Dr. George Hamaoui

Assistant Professor, Biology

George Hamaoui
Email
Phone
(413) 662-5169
Office
Center for Science & Innovation 225A

Education

Ph.D., University of Massachusetts-
Amherst, 2017

B.A., Ohio Wesleyan University, 2007

 

Courses Taught

BIOL 101: Biology Seminar for Majors

BIOL 150: Introduction to Biology I: Cells

BIOL 240: Genetics

BIOL 302: Applied Statistics in Biology

BIOL 480: Cell & Molecular Biology

PHED 215: Lifetime Wellness

Student Research Assistant

 Research/Creative Interests

As a microbial ecologist, my research broadly centers on characterizing microbial communities (bacteria, archaea, fungi) and how these communities interact with each other in a variety of natural habitats. My graduate work consisted of understanding the effects of anthropogenic (human-caused) disturbance on soil microbial communities catalyzing the nitrogen (N) cycle. I worked with soil from two major disturbance experiments: the Amazon Rainforest Microbial Observatory (ARMO; Rondônia, Brazil) and the Soil Warming and N-Fertilization Experiment at the Harvard Forest Long-Term Ecological Research Site (Petersham, MA). These sites, experiencing stress from land-use conversion of rainforest to pasture and from artificial warming and N-fertilization, respectively, allow researchers to determine how human activities and climate change will affect the N-cycle, one of the most critical biogeochemical cycles in terrestrial ecosystems.

At MCLA, I have three major projects (for which I am always recruiting students!) centering on different aspects of microbial ecology:

1. Characterization of the bacterial microbiome of the orange-striped sea anemone Diadumene lineata (an invasive sea anemone expanding along the coasts of Massachusetts; project done in conjunction with Dr. Anne Goodwin, MCLA Biol. Dept.)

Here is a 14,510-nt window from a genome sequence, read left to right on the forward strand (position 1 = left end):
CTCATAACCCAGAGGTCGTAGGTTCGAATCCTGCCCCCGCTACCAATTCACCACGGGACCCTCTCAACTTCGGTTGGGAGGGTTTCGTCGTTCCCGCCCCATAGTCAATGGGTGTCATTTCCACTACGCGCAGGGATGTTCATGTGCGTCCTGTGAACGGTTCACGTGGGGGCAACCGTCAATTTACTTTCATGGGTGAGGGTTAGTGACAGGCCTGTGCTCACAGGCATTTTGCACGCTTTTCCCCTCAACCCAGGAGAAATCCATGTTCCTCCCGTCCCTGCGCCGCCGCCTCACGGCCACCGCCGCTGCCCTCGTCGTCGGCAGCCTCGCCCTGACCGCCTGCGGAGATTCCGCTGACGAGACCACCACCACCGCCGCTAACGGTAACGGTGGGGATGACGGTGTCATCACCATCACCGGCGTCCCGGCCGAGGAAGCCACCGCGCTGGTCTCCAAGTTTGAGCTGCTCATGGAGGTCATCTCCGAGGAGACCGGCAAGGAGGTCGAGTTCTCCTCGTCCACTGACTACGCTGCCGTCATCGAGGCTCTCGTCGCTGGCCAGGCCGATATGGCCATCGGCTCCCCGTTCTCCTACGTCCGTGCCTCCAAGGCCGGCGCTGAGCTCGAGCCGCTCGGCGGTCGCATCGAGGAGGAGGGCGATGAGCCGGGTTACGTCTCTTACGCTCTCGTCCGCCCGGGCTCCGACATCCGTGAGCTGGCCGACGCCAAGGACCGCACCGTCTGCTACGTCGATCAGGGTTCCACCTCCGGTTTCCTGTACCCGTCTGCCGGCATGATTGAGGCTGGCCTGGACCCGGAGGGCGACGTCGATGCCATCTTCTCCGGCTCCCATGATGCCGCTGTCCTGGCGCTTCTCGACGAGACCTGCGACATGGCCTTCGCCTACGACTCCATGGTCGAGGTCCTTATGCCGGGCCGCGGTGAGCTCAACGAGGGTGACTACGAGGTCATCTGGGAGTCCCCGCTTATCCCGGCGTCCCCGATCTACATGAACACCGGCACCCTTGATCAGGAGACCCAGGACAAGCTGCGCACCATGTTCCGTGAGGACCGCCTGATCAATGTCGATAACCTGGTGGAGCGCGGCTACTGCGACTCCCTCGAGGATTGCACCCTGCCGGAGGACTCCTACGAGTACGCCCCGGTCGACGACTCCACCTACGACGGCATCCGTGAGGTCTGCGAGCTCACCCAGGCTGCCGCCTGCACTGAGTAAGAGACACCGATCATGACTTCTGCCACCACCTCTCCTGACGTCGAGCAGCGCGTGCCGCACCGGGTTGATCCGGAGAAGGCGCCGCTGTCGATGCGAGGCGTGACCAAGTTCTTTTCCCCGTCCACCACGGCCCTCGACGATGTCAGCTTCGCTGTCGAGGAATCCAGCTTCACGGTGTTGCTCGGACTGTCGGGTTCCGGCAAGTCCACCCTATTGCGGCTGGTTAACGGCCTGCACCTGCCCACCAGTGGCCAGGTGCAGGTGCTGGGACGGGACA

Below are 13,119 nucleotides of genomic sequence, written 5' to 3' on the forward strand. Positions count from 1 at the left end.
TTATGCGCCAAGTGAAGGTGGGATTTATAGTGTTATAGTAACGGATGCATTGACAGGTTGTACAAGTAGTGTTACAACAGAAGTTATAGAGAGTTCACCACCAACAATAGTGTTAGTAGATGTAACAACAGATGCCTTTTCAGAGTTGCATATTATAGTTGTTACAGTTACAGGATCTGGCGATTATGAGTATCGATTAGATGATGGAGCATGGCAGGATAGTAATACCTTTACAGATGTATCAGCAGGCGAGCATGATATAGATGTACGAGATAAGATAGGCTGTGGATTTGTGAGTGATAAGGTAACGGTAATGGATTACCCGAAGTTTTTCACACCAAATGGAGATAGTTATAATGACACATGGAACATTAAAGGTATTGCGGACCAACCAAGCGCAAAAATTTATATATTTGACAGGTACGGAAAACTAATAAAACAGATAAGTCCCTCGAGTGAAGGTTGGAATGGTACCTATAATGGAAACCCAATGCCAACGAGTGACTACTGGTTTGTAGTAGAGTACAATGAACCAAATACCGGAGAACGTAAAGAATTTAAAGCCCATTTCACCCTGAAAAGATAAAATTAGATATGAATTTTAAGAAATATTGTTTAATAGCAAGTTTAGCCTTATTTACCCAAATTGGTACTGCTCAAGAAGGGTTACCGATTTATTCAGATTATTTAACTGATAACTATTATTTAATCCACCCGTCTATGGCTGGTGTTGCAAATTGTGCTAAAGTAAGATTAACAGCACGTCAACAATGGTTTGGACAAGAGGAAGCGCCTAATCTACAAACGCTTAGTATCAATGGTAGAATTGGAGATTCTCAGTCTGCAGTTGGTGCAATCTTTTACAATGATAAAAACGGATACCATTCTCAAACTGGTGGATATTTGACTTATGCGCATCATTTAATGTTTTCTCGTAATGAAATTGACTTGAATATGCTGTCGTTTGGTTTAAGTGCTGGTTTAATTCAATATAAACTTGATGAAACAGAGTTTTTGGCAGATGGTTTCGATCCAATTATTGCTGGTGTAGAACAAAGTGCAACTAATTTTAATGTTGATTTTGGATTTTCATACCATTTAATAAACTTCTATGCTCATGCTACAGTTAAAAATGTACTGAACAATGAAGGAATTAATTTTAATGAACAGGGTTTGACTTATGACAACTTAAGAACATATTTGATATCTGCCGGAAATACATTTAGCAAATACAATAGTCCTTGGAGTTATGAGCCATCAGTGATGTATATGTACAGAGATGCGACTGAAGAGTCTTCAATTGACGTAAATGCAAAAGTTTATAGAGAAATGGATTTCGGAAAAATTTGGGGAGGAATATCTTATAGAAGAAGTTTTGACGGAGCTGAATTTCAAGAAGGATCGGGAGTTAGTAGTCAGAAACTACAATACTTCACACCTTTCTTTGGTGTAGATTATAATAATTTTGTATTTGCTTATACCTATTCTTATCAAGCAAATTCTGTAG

2. Characterization of the feather degrading microbial communities found on the plumage of local populations of Dark-Eyed Junco songbirds (Junco hyemalis; project done in conjunction with Dr. Dan Shustack, MCLA ENVI Dept.)

3. Establishment of DNA sequencing capabilities at MCLA using the Oxford Nanopore MinIon sequencing platform

Recent Presentations (*denotes undergraduate students)

Hamaoui Jr., G.S., Fachini, A.*, Billetz, A.C., Nielsen, H.*, Hilling, L.*, and Goodwin, A.M. 2018. Bacterial Symbionts of the Sea Anemones Diadumene lineata and Exaiptasia pallida. NorthEastern Microbiologists-Physiology, Taxonomy, and Ecology Annual Meeting, Blue Mountain Lake, NY

Hamaoui Jr., G.S., J.L.M. Rodrigues, B.J. Bohannan, J.M. Tiedje, and K. Nüsslein. 2018. Conversion of Tropical Rainforest to Pasture Causes Consistent Annual Shifts in Bacterial Community Structure and Biotic Homogenization. NorthEastern Microbiologists-Physiology, Taxonomy, and Ecology Annual Meeting, Blue Mountain Lake, NY

Hamaoui Jr., G.S., J.L.M. Rodrigues, B.J. Bohannan, J.M. Tiedje, and K. Nüsslein. 2015. Land-Use Change Shapes Archaeal Ammonia Oxidizing Communities in Tropical Rainforest Soils in Rondônia, Brazil. Applied and Environmental Microbiology Gordon Research Seminar and Conference, Mt. Holyoke College, South Hadley, MA.

Hamaoui Jr., G.S., J.L.M. Rodrigues, B.J. Bohannan, J.M. Tiedje, and K. Nüsslein. 2014. The Effect of Land Use Change on Ammonia Oxidizing Microbial Communities in Amazonian Rainforest and Pasture Soils. American Society for Microbiology annual meeting, Boston, MA.

Hamaoui Jr., G.S., S. Frey, J. Tang, and K. Nüsslein. 2013. The Effects of Warming and Nitrogen Addition on Nitrogen Cycling Microbial Communities in a Temperate Forest Soil. Soil Ecology Society biannual meeting, Camden, NJ.

Publications

Hamaoui Jr. G.S., J.L.M. Rodrigues, B.J.M Bohannan, J.M. Tiedje, and K. Nüsslein. 2016. Land-use change drives abundance and community structure alterations of thaumarchaeal ammonia oxidizers in tropical rainforest soils in Rondônia, Brazil. Appl. Soil Ecol. 107:48-56. 

Rodrigues, J.L.M., V.H. Pellizari, R. Mueller, K. Baek, E. da C. Jesus, F. S. Paula, B. Mirza, G.S. Hamaoui Jr., S.M. Tsai, B. Feigl, J. M. Tiedje, B.J.M. Bohannan, and K. Nüsslein. 2013. Conversion of the Amazon rainforest to agriculture results in biotic homogenization of soil bacterial communities. P. Natl. Acad. Sci. USA 110:988-993.